View Full Version : Easy question...new to Whisky
07-21-2009, 01:58 PM
Hello, I have recently learned of my love for scotch. I have a bottle of 12 yr. MaCallans currently. Here is my question: I store it in it's leather bag, in a kitchen cabinet (away from all light), in a room that gets no warmer at times than 72 degrees. But, it only tastes like new for a week or so before I notice a change. After a month or two it no longer resembles its original taste. Why does this happen? Any ideas / suggestions?
After such a short time, the taste of your Macallan - as long as it's properly sealed - should not change so incredibly quickly. Perhaps it's your palate? Actually, the first time I had Macallan 18 yo, it was so amazing, I bought a bottle that week. The second time I had it, it tasted so differently - it was much better the first time at the restaurant. I soon came to realize it was my palate - definitely not The Macallan. Try complementing your scotch with different foods and you'll see how the taste can change. Let us know how it goes.
07-21-2009, 08:10 PM
Ok thanks! I will try and see what happens. I usually enjoy it at night, without food, so I just found it odd that I noticed such a drastic change. Do you have any optimal storage tips? Also, how long after being opened should a properly stored bottle last?
07-21-2009, 10:56 PM
Being a distilled spirit, scotch tends to be pretty stable once it's in the bottle, if anything it would be exposure to air that could impact the flavors, but as long as the cap/cork is on tight you should be OK.
As Jojo mentions, this is more likely a result of your palate because you mentioned you are new to scotch. When you are new to a particular spirit, it may take some time for you to notice various subtleties that you would not have picked up on at first.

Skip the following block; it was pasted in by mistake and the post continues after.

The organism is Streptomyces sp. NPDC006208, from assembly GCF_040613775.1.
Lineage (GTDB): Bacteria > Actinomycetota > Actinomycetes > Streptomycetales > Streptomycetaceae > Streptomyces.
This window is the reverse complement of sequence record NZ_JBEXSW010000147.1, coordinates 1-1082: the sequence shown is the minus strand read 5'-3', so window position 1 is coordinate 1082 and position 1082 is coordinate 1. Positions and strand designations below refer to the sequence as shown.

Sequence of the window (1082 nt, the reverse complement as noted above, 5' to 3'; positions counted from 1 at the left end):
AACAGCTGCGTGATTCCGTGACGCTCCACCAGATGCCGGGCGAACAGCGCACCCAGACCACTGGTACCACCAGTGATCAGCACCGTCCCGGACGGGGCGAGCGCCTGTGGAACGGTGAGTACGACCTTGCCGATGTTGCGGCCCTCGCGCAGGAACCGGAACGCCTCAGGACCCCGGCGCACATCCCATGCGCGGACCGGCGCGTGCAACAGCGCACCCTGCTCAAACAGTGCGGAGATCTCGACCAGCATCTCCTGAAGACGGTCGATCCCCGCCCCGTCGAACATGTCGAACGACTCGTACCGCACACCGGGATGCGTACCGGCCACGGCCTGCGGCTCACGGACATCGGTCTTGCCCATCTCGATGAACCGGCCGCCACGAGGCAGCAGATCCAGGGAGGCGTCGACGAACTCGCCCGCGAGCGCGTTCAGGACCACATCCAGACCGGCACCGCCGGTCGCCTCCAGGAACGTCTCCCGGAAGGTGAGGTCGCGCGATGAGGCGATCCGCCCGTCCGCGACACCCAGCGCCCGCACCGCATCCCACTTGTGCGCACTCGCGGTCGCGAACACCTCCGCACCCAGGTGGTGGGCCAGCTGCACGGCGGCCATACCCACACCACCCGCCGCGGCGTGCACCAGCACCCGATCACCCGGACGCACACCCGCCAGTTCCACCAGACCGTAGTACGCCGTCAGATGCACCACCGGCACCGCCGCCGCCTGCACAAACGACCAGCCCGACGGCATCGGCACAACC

Gaining an experienced palate in regards to whisky or other spirits is often a good thing, since it can allow you to more fully appreciate the craft of making a particular spirit, or recognize some very subtle flavors you were searching for based on tasting notes. But for someone new to scotch, those distinctions can be much more difficult.
The flip side is that as you gain experience in tasting whisky, you will come to find that you don't like some brands as much as you initially did because you began to pick up on flavor characteristics that you don't find as pleasant. This can be unfortunate, and it can also become quite costly as you begin to move up the price ladder to find a whisky that better fits your rapidly sensitizing palate!
Good luck, it may be a bit pricey, but it's fun :D
medic2872 - Jonathan D. is exactly right from A-Z. Another example I have is Glengoyne 10 year old. My husband found it for a great price and bought a bottle. The first time I tried it I thought it was just OK and pretty much summed it up to 'oh, just a light summer scotch'. Not sure how much time had passed before the second time I tried it, but it was like a whole new experience and definitely not just a light scotch- but one that still today remains one of my favorites.
Have fun in your adventure in trying new scotches. Check with your local liquor stores to see if there are any upcoming scotch events (although you'll likely have to wait for fall and winter when tastings are usually held). You can also start your own scotch club and everyone brings a bottle - this way you get the opportunity to try different scotches without having to buy the whole bottle. Also, as for tastings, they can be a bit pricey too, however, the ones we have here include dinner and not just apps and for me, it's always a wonderful night out.
07-22-2009, 02:27 PM
Thank you all for the great info & replies!!
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